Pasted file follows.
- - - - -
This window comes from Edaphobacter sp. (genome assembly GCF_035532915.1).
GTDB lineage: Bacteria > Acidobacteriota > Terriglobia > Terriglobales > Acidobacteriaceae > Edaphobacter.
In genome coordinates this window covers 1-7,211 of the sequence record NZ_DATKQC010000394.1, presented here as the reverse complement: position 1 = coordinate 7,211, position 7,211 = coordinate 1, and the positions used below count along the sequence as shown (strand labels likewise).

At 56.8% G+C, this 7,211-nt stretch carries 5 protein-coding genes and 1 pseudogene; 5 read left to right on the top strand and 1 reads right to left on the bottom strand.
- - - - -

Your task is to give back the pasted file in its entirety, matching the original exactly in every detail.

This window comes from Edaphobacter sp. (genome assembly GCF_035532915.1).
GTDB lineage: Bacteria > Acidobacteriota > Terriglobia > Terriglobales > Acidobacteriaceae > Edaphobacter.
In genome coordinates this window covers 1-7,211 of the sequence record NZ_DATKQC010000394.1, presented here as the reverse complement: position 1 = coordinate 7,211, position 7,211 = coordinate 1, and the positions used below count along the sequence as shown (strand labels likewise).

At 56.8% G+C, this 7,211-nt stretch carries 5 protein-coding genes and 1 pseudogene; 5 read left to right on the top strand and 1 reads right to left on the bottom strand.